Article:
Writing for Woman's Wear Daily, Erik Maza recently posted "Slow going for ad sales at The New Republic". Timed to the release of the third issue of the redesigned magazine, the article notes that the first redesigned issue had 10 pages of advertising, while the two since (TNR comes out biweekly) have carried seven and five ad pages.
With its total circulation currently around 44,000 subscribers, TNR is lucky to have any advertising. A small thought leadership magazine with a biweekly frequency and an unclear demographic (10,000 of its 44,000 subscribers have been added in the last year) makes for a hard sell, even with a redesign.
I think Maza's coverage defaults to an assumption that redesigns are motivated by a desire to improve advertising perceptions and revenues. That certainly does happen, but it makes no sense for a magazine like TNR, which has to re-establish its value for a new generation of readers.
At the time of the redesign, Mashable's Lauren Indvik interviewed TNR's new(ish) owner, Chris Hughes, reporting:
The first part of Hughes' revenue strategy is to make TNR, which costs $35 for 20 print issues per year, more worthy of its subscription price. In addition to glossy print deliveries, subscribers are also promised complimentary access to all of TNR's digital assets, including its website and tablet apps, which will sync across devices (a first for any magazine, so far as I'm aware). They'll also be privy to audio recordings of every story, via Spoken Layer, making it easier for subscribers to consume on their morning runs and daily commutes. In addition, there will be invitations to subscriber-only events.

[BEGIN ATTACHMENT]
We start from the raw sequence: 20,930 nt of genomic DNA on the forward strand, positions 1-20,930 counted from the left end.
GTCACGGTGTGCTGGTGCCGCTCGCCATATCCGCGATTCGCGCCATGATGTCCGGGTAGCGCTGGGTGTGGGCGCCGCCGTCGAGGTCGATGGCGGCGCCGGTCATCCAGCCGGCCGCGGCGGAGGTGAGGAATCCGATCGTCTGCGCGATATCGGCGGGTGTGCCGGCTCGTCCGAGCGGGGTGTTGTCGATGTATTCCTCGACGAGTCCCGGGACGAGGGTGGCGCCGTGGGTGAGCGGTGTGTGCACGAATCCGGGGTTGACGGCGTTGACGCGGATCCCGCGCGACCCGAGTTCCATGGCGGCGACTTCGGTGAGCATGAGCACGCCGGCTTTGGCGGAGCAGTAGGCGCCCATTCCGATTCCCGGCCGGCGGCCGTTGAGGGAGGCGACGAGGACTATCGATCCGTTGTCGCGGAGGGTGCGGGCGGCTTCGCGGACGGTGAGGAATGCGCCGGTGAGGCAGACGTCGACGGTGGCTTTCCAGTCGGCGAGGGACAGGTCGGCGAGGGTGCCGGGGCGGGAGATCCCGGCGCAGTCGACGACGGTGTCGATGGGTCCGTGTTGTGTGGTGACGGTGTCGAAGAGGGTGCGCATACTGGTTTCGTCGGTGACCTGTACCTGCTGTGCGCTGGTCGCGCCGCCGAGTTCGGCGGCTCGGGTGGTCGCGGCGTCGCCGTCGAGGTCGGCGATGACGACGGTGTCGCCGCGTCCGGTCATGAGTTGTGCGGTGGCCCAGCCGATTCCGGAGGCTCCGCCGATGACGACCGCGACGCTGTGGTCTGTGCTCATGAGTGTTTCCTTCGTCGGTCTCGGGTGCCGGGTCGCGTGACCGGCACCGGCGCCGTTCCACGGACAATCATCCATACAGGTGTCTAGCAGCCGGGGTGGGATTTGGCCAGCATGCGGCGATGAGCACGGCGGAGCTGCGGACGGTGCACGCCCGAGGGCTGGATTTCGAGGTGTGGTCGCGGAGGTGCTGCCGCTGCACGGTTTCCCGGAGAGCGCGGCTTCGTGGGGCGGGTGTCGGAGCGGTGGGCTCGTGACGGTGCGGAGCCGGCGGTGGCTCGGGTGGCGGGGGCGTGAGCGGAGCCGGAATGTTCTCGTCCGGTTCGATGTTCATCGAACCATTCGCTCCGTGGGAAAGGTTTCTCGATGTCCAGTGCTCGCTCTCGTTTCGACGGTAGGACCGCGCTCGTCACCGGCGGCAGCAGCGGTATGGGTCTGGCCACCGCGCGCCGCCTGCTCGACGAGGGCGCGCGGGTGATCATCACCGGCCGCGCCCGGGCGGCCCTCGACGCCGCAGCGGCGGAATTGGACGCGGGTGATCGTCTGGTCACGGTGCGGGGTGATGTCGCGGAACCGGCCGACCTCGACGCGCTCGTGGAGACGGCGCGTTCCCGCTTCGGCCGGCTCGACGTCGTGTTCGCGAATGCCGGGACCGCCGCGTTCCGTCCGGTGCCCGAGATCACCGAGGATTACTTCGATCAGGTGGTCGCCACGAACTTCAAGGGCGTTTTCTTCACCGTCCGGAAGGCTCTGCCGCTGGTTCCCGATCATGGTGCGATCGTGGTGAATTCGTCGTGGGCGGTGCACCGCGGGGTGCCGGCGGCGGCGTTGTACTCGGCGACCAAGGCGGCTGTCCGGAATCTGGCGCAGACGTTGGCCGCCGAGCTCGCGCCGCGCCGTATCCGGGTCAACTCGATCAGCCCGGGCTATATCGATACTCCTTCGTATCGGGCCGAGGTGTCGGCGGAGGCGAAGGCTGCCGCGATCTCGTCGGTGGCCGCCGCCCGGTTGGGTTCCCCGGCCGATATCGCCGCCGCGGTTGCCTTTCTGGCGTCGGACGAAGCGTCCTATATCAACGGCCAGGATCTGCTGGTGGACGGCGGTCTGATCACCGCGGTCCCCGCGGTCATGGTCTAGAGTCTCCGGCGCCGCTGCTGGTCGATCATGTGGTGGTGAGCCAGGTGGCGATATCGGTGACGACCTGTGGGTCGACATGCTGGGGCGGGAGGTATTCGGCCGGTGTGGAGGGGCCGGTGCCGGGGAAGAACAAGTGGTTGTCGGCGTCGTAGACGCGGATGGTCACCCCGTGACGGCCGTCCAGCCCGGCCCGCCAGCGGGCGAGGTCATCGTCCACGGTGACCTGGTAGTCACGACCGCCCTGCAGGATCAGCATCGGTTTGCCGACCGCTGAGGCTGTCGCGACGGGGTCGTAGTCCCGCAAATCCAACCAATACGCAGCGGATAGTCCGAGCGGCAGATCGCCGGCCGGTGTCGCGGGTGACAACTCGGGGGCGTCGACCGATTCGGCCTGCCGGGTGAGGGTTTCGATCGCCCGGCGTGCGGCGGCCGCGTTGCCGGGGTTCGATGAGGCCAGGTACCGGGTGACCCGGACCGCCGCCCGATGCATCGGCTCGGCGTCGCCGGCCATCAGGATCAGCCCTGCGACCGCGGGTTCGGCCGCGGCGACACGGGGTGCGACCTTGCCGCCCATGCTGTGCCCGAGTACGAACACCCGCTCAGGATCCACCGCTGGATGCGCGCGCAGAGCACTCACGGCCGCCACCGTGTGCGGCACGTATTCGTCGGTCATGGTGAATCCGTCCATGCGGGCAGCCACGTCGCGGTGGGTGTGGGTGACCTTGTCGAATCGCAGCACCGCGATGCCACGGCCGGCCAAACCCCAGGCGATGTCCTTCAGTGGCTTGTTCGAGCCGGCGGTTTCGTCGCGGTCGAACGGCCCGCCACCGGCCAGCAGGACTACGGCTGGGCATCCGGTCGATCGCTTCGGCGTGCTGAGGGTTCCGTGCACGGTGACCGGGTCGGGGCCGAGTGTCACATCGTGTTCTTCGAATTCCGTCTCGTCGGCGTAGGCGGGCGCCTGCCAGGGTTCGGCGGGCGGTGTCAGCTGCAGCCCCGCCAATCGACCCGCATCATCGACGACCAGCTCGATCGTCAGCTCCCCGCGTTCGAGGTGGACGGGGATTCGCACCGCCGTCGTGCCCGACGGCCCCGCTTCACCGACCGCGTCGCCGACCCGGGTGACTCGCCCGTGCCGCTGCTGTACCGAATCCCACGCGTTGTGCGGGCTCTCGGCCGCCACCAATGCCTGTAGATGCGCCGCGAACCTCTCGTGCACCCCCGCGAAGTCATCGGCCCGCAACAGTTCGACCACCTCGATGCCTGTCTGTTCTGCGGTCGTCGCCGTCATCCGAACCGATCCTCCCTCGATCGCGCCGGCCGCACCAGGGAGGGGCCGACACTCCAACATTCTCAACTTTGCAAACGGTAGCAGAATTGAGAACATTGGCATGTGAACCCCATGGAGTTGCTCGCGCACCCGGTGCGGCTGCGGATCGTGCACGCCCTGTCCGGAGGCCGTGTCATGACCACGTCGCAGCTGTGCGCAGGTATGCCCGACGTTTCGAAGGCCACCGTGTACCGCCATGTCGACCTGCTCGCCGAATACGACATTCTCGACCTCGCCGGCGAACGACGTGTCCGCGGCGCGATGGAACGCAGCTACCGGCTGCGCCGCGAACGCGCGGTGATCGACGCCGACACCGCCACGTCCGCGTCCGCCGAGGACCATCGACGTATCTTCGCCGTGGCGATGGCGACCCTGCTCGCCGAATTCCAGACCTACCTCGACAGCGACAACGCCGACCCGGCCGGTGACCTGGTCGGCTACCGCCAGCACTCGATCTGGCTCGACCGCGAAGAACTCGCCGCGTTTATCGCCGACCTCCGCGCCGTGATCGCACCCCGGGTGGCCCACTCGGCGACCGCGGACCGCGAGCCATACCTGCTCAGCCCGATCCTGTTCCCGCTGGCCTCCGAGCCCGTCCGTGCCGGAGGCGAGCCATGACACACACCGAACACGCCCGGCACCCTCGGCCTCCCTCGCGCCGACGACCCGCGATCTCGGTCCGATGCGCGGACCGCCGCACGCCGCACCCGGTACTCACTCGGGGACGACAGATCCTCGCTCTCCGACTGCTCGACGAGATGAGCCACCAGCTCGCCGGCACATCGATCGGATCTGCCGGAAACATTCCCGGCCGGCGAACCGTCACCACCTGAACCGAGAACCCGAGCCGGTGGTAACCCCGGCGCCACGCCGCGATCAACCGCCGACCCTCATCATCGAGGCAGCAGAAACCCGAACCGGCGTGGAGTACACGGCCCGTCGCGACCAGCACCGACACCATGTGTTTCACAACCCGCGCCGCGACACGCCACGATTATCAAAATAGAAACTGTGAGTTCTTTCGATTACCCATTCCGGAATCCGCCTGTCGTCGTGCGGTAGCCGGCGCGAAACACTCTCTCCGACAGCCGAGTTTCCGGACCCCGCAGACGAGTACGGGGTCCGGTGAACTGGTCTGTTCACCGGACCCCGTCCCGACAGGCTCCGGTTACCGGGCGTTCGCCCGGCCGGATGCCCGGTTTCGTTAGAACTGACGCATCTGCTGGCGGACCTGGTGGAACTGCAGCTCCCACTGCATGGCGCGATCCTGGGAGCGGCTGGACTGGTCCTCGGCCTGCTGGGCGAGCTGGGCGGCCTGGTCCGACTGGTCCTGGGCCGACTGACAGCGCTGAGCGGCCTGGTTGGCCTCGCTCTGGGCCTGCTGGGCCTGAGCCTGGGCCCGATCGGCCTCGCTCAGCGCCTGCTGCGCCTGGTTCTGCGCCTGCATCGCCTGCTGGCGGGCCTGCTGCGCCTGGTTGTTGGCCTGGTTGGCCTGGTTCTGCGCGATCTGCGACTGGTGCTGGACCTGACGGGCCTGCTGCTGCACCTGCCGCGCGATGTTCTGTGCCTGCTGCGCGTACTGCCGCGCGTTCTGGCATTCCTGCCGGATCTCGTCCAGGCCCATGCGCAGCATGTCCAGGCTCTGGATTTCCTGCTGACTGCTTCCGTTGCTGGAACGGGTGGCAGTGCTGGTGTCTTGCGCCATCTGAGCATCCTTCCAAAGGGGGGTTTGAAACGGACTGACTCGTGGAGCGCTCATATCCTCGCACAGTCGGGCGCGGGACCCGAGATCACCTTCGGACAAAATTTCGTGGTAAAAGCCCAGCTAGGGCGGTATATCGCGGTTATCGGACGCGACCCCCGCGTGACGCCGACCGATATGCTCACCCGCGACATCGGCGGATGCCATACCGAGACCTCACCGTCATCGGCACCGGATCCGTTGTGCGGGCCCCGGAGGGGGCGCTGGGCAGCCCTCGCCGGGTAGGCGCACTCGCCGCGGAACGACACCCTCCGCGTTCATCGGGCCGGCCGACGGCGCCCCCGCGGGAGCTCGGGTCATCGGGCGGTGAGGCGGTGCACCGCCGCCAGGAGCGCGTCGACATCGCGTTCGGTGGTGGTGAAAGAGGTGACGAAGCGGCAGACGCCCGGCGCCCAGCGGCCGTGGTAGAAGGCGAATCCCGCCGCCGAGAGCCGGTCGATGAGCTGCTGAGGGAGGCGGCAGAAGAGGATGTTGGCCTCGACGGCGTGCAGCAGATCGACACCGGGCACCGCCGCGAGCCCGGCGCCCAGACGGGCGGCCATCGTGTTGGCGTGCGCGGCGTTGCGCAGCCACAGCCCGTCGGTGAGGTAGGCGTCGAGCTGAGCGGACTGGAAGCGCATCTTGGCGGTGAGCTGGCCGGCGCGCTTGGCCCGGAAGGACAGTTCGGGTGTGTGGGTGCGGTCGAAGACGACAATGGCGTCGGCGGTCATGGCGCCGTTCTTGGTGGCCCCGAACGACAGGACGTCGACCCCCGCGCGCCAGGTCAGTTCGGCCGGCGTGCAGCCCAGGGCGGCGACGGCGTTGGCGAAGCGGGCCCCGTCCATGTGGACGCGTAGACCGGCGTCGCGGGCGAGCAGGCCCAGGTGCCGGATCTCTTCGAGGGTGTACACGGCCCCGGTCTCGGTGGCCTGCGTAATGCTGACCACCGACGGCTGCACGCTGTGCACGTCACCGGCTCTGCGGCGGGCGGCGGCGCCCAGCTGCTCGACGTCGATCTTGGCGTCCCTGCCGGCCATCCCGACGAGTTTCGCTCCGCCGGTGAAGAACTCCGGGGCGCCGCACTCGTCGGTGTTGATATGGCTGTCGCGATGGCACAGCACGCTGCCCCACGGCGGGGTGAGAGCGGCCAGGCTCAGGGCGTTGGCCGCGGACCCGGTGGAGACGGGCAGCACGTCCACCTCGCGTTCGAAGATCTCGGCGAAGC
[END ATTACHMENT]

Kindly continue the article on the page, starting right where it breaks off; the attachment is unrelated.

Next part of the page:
At the time Hughes acquired TNR, it was said to be losing about $1 million a year. At $35 a year the 10,000 subscriptions added since last March are worth $350,000 in revenue. The math isn't that simple, as it costs money to grow, but it's clear that there's significant leverage adding paid subscribers, much more than trying to grow advertising at $3,000 a page (ignore what the rate card says; everyone else does).
Hughes says he is aptly focused on "generating online revenue from readers". That doesn't preclude selling more advertising, but it's the right place to start in re-establishing The New Republic. Get the value proposition right, and the advertising revenue that follows may just be gravy.